• 'All That Man Has and Is' : a Study of the Historiographical Concerns Guiding the Work of Christopher Dawson

      Sweetman, Robert; Greydanus, Richard; Institute for Christian Studies (Institute for Christian Studies, 2008-08)
      This thesis presents the historiographical concerns guiding the work of Christopher Dawson, Roman Catholic historian, sociologist, and philosopher of history, in terms of a science of human being, which is adequate to conceptualize human activity in time. The author attempts to show that Dawson rejects the modern, empirical paradigm, both for its secularity and its reconceptualization of the relation between time and human activity in history. A conceptual continuity Dawson sees between the work of modern empirical thinkers G.W.F. Hegel, Karl Marx, and Friedrich Nietzsche, and its consequences for understanding history as a teleological process, or the progress of Reason, consciousness, Spirit, self-overcoming, etc., is treated in the first section. Dawson's account of the natural conditions of human knowing, and its relation to his theory of culture, is treated in the second section. And in the final section, Dawson's understanding of the relation between religion and culture is presented.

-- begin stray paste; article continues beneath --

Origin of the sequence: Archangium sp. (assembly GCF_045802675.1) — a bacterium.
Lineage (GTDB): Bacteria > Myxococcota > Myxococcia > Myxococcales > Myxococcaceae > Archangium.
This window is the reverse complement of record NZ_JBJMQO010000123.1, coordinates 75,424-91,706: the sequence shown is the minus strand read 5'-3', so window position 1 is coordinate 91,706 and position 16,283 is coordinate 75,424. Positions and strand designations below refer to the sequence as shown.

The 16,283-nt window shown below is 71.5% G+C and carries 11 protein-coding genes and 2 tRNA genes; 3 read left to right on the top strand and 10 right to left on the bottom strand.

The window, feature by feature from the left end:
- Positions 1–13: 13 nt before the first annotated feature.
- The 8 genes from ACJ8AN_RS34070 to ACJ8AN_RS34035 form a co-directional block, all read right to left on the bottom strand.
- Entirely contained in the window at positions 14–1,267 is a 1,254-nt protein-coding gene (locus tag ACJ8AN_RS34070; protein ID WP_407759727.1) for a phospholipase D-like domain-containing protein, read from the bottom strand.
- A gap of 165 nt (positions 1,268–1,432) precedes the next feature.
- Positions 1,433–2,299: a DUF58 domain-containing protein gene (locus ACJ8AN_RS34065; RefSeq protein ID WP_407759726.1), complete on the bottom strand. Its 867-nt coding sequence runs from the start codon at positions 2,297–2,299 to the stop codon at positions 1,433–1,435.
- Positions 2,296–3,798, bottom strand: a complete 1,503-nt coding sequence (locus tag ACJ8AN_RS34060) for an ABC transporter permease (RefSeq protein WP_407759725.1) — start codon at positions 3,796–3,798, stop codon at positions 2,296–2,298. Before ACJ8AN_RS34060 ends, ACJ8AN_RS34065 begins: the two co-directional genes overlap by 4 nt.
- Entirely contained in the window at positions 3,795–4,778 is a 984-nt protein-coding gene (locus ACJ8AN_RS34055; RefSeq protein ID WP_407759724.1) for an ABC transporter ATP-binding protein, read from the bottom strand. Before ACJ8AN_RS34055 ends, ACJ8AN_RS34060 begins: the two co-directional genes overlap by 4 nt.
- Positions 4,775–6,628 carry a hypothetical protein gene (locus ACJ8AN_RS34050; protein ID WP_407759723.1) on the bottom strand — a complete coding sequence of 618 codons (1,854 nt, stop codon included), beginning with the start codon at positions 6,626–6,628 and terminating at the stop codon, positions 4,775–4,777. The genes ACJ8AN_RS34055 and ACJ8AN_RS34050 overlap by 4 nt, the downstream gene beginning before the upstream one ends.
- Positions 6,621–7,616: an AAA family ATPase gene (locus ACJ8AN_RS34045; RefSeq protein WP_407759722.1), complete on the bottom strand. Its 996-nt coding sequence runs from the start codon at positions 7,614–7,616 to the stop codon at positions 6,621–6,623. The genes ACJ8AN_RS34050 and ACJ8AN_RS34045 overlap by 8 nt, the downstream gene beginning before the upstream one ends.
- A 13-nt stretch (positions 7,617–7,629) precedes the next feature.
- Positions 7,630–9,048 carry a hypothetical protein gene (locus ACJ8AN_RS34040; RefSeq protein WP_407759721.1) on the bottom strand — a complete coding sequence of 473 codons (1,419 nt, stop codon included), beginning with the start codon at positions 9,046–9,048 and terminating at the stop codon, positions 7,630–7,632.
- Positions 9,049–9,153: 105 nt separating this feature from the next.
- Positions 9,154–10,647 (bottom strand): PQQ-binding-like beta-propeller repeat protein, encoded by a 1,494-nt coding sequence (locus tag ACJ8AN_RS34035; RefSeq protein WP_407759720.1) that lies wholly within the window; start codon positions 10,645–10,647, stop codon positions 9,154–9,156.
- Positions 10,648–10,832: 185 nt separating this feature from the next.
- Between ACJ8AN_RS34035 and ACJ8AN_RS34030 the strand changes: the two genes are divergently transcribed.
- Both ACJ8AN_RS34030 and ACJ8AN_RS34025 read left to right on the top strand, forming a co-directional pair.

• Bernard of Clairvaux on the Song of Songs: a Contemporary Encounter With Contemplative Aspirations

      Sweetman, Robert; Mols, Michael John; Institute for Christian Studies (Institute for Christian Studies, 2007-08)
      Recent scholarship in biblical interpretation has remained suspicious of the "allegorical" approach to scripture, presumed as common to Medieval Christianity, and Bernard of Clairvaux is often acknowledged as paradigmatic of contemplative exegesis. Bernard's Sermons on the Song of Songs is often alleged to be an ultimate example of the dangers of monastic "allegorizing," in that such an approach lacks any consistency of method and maintains an ideological stance that is suspicious of and ultimately rejects the nature of bodily existence. This thesis counters these claims by utilizing the work of contemporary medievalists, instead of contemporary biblical exegetes, as a lens in a close reading of Bernard's Sermones Super Cantica, as well as his textual interaction with Peter Abelard and Peter the Venerable. This thesis suggests that Bernard is consistent in his method of performative reading and holds bodily existence as vital to the monastic and broader Christian way of life.
    • Discovering Connection: The Dynamic Tension and a 'More-Than' in an Eckhartian Conception of Soul

      Sweetman, Robert; Schulz-Wackerbarth, Yorick Immanuel; Institute for Christian Studies (Institute for Christian Studies, 2004-02)